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Nobody can accuse filmmaker Bouil Lanners of being cynical.
If I happened to have the misfortune of walking in on a burglary of my home and didn't have a heart attack right on the spot--I think my next plan of action would most likely be the standard of-- screaming bloody murder, dialing 911 and trying to block out visions of trailers for movies like Funny Games and The Strangers. Needless to say probably the last thing I'd do is sit down and have a Breakfast Club style heart-to-heart all-night with the home invaders.
Yet just like Lanners aspired "to move beyond an image of Belgium as a sad, grey place to something more cheerful" by shooting his second feature film with full color to make Eldorado resemble "the Far West," "Montana" or "an old, worn-out cowboy," the same man realized that walking in on a robbery in progress was for both the two burglars as well as himself, not just terrifying but unforgettable.
"It was an unlikely situation," he described in his directorial statement for the Cannes Film Festival award-winning Director's Fortnight 2008 prized Best European Film now in wide DVD release from Film Movement. And the unlikeliness of it resulted in the experience of spending one long, scared night talking which led to the creation of the idea for this film.
Classifying the work as "true fiction" in which the filmmaker blended together elements of his real life along with "moments of pure invention"--which is apparent right from the start of this heavily absurdist road movie that seems to be distant cousins to the work of Jim Jarmusch and Wim Wenders-- after a bizarre opener, he introduces us to the character he himself portrays in the form of the forty year old Yvan.
Yvan was described first by The Village Voice's Melissa Anderson in April and earlier this month by Walter Addiego in The San Francisco Chronicle in a way that likens Lanners' Yvan to Kevin Smith (hmm, that's one strange leap to make for two critics, Mr. Addiego). Although to go foreign-- Stephen Holden made an intriguing observation in May by uniquely comparing him to a younger Gerard Depardieu in The New York Times.
However, instead of equating him with any sort of pop-culture reference, Lanners' Yvan most importantly seems to give off an air of loneliness about him as soon as he enters the apartment-- picking up a convenient pipe to engage in a strange confrontation with an as yet unseen intruder hiding under the bed.
To call it a stand-off would be incorrect as Yvan waits him out nor a sit-in since one of the two is reclined but nonetheless it's a soulful, slacker, and refreshingly unpredictable introductory meeting between the two men who will become our protagonists for the rest of the roughly eighty minute film.
Realizing that the intruder-- Fabrice Adde's Elie-- is a down on his luck recovering smack addict who claims he was robbing his noisy change jar for fare to visit his parents, Yvan surprises himself by agreeing to drive him all the way there in his '79 Chevrolet that's as old as his passenger is as well.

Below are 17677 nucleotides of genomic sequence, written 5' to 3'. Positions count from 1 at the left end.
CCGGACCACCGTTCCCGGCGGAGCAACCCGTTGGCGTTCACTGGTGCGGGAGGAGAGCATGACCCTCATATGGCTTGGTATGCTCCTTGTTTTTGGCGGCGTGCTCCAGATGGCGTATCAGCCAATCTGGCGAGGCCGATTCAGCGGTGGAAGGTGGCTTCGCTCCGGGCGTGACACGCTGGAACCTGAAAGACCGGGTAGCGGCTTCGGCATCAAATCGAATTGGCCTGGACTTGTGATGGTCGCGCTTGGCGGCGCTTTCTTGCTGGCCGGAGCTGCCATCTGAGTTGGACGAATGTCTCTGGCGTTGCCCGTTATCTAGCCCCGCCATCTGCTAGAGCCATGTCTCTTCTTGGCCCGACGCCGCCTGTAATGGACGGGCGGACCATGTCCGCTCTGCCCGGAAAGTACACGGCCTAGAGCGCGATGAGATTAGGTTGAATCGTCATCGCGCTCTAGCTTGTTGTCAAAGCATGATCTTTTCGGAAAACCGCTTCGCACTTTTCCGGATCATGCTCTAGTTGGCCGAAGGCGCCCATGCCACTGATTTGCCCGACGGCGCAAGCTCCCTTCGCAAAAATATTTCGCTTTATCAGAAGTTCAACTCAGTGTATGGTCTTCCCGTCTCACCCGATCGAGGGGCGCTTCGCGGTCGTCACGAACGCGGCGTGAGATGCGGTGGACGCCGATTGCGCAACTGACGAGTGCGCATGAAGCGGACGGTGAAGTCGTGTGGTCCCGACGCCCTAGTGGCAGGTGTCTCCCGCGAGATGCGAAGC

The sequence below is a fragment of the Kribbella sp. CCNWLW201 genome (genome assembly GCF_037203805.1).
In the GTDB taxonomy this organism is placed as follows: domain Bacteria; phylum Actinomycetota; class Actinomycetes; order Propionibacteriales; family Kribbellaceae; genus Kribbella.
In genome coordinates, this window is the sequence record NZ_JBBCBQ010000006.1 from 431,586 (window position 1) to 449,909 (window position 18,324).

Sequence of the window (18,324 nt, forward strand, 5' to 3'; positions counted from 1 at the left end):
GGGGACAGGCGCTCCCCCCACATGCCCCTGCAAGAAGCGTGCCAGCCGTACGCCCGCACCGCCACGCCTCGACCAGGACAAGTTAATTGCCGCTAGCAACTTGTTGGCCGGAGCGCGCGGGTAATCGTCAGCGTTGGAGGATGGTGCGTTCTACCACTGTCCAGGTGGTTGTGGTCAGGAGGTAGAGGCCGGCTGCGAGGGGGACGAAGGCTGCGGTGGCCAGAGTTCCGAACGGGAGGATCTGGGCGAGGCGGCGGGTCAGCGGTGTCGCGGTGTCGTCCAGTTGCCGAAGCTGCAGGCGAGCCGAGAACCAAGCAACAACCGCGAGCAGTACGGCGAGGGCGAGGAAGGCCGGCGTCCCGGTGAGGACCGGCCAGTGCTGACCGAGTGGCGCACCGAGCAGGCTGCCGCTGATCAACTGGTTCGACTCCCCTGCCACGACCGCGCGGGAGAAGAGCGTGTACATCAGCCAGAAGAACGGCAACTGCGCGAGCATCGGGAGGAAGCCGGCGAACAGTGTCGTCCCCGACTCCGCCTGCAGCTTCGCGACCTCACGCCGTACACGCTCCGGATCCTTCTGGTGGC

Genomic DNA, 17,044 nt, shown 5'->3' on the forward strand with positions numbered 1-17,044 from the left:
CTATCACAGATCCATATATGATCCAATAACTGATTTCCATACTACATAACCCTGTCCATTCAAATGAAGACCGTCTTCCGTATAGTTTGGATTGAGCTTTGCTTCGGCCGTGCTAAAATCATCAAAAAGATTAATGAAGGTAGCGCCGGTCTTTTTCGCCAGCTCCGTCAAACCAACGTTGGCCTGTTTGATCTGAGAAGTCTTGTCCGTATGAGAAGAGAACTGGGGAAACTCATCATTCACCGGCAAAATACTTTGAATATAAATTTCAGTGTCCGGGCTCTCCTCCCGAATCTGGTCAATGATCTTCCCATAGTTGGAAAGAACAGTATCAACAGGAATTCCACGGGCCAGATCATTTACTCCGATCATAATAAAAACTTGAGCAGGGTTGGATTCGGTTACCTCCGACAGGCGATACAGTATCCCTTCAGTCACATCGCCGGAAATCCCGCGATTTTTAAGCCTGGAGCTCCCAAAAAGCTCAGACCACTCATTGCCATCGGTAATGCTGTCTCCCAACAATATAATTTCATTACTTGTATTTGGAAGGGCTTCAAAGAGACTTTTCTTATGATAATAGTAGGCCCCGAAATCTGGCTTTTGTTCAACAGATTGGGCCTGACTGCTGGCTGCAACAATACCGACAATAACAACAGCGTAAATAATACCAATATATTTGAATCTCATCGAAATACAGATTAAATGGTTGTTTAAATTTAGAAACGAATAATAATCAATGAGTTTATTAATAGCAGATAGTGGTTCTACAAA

It's about at this point in traditional cinema where the film would've evolved into the usual formula of the road movie-- you know the type that incorporate the all-important confession at the end of act one, the near death experience, the "we're in this together" adventure, the fight, the establishment of the group as new family-like members etc. but Lanners isn't interested in that at all.
While yes, psychologically much is revealed about the two men considering Yvan's reasons for making the trip and his humanity comes out in a few unexpected ways as well as our always-changing attitudes regarding Elie as well but instead of this happening because of predictable encounters, Lanners uses the most absurd and bizarre techniques imaginable in his film.
Along the way he fills it from the start with a fresh soundtrack that reminded me a bit of European rockabilly infused Joe Strummer tunes before a fittingly haunting and very western score settles in. Likewise Lanners sometimes tricks us into assuming it's all just there for a silly, harmless laugh like an old Buster Keaton or Charlie Chaplin traveling man movie (except one that's not for the kiddies when they meet a nudist who goes by the name of Alain Delon) and a man who seems like he's genuinely there to help them in a roadside emergency but takes far too much pleasure out of automotive death and destruction.
In fact, at times the movie spins far too out of control for its own good yet somehow-- even when Lanners seemingly gets lost in the details including the spectacle of itself, the beauty of the cinematography and the wondrous music-- he manages to move the car back on course for an ending that packs an emotional wallop. Additionally, it's one that's at once both entirely unexpected to American audiences used to a certain type of ending yet on a basic, human level, it's entirely logical.
A bit uneven and not quite as accessible as mainstream Jarmusch (such as the brilliant Night on Earth or Broken Flowers), nor Wenders' epic Sam Shepard penned road movie Paris, Texas or as highly recommended as some of Film Movement's other recent masterpieces like In Love We Trust, Under the Bombs, and The Pope's Toilet-- overall, Eldorado is still one solid work of mostly effective absurdism disguised character study that will stay with you after it's over.
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